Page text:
Category: In the World (page 2 of 15)

Stories about traveling regionally, nationally, or globally!

“Are Parisian Stereotypes True?” by Hayley Whiting

After spending my fall semester in Paris on a UD study abroad program, I definitely feel that I was able to become part of the city, rather than a tourist, which was a rewarding and fun experience. Thanks to spending three months there, I came away with a better understanding of the people, culture, and day-to-day life of the city. Below, I affirm some Parisian stereotypes, challenge others, and offer more observations from my time in Paris! (Disclaimer: I refer to Parisians specifically instead of French people because I only lived in Paris, but it is possible that these observations could be true for other parts of France as well! All of these views are also based on my own opinions.)

 

Stereotype: Parisians are arrogant and rude

In my experience, Parisians have been very helpful, respectful, and kind. Even when I traveled to Paris with my family four years ago, while we were walking around on the street with our luggage looking for our Airbnb, a lady stopped to ask if we needed help and gave us directions. That same trip, a man helped my sister carry her suitcase up the metro stairs. During my time studying abroad, I always had positive interactions with people. For example, an older lady in my apartment building always stopped to talk with me, and restaurant servers, museum employees, and retail workers were always polite. Continue reading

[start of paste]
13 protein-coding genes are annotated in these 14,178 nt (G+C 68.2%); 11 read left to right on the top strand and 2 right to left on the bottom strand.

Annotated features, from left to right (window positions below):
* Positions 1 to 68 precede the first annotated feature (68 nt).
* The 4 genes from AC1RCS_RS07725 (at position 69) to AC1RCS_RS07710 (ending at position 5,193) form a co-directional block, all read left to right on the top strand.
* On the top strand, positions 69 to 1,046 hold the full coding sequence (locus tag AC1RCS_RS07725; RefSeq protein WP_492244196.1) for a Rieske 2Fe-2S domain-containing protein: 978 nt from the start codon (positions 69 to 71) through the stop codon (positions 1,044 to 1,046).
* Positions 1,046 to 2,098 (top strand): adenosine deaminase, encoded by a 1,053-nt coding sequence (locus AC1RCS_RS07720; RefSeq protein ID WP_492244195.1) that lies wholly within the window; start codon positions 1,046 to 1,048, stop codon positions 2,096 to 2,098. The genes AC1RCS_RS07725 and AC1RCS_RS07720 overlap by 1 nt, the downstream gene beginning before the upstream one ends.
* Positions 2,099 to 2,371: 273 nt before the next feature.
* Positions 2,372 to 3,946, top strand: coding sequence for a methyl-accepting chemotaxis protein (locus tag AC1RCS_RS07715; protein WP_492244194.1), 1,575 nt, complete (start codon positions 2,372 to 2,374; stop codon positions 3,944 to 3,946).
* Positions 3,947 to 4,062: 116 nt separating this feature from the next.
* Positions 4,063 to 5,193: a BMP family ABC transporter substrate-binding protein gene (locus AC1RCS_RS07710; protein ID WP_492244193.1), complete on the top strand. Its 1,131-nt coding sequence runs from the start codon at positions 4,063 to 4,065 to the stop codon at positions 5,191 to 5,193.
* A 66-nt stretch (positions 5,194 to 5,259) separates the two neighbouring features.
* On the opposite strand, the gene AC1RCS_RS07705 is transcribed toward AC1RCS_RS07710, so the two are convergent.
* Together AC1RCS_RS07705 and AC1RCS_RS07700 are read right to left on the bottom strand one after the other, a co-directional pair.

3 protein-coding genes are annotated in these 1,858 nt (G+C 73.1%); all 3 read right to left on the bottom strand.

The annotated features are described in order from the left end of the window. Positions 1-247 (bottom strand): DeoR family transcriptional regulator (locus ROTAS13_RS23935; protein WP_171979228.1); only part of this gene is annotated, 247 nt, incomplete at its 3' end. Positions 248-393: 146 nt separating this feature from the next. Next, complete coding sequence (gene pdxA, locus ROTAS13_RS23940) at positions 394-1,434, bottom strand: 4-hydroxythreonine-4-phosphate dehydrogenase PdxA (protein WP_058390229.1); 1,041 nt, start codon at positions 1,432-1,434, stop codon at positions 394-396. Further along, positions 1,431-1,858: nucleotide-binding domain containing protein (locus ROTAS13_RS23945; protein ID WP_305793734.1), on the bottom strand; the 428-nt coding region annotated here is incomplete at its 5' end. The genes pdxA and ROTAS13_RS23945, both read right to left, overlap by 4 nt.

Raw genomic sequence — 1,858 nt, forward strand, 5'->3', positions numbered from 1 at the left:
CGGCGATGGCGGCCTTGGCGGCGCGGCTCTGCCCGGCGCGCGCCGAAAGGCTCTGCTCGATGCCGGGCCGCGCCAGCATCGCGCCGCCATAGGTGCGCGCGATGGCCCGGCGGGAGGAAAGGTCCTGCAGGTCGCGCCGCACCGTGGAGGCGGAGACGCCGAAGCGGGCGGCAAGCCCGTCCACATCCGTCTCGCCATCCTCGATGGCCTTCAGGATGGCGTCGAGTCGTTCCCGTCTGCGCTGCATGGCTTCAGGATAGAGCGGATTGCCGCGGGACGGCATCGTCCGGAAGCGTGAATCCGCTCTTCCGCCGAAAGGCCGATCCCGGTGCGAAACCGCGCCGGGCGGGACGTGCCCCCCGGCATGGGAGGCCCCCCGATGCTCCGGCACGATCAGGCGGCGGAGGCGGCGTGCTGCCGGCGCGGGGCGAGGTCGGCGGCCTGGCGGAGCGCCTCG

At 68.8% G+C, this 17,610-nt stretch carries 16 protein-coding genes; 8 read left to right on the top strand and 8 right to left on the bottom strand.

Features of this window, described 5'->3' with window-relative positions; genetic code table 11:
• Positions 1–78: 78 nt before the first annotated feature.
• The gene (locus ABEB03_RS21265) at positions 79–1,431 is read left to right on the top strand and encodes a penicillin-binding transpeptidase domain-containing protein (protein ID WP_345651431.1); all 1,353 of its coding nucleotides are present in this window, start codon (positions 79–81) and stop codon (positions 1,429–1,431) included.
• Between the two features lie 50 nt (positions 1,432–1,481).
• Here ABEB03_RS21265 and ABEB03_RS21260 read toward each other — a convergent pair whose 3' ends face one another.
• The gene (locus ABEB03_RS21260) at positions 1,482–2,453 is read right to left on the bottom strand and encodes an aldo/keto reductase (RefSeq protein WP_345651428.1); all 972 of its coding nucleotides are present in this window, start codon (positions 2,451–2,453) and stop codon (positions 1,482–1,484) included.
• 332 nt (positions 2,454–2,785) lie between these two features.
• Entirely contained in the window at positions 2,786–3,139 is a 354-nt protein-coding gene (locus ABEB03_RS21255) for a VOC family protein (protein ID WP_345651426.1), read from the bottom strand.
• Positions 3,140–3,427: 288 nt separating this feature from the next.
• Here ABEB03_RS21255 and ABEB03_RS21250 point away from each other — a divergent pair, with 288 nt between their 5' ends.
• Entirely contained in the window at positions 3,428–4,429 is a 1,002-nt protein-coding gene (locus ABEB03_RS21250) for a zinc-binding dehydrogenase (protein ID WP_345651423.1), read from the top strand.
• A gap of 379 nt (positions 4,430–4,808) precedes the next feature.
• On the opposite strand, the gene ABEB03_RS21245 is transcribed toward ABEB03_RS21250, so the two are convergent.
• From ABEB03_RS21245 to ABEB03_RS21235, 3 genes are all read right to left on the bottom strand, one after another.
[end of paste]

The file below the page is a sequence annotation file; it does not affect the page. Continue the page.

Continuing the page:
“Networking from Coast-to-Coast (and then some)” by Jenna Newman

Flashback to three years ago when a wide-eyed freshman walked into her first activity night. There were so many different options of clubs or organizations to join and they all made a strong case for recruitment. Update: that freshman was me. One of the organizations I ended up joining was the Public Relations Student Society of America (PRSSA). From the very beginning they pitched themselves as, “not a club, but a pre-professional organization,” which attracted me to their Monday night meetings. Since then, I have been able to fully realize all of the benefits this organization has given me.

By the end of my freshman year, I had the opportunity for leadership experience. I applied for the executive board and became the organization’s Public Relations Director. This meant that I was responsible for managing all of our social media accounts and generating strong and consistent content for our blog. This was invaluable experience to gain for the PR field and going into Junior year I was excited to continue to grow. That brings me to this past month (April), when I was able to be our chapter representative at the PRSSA National Assembly.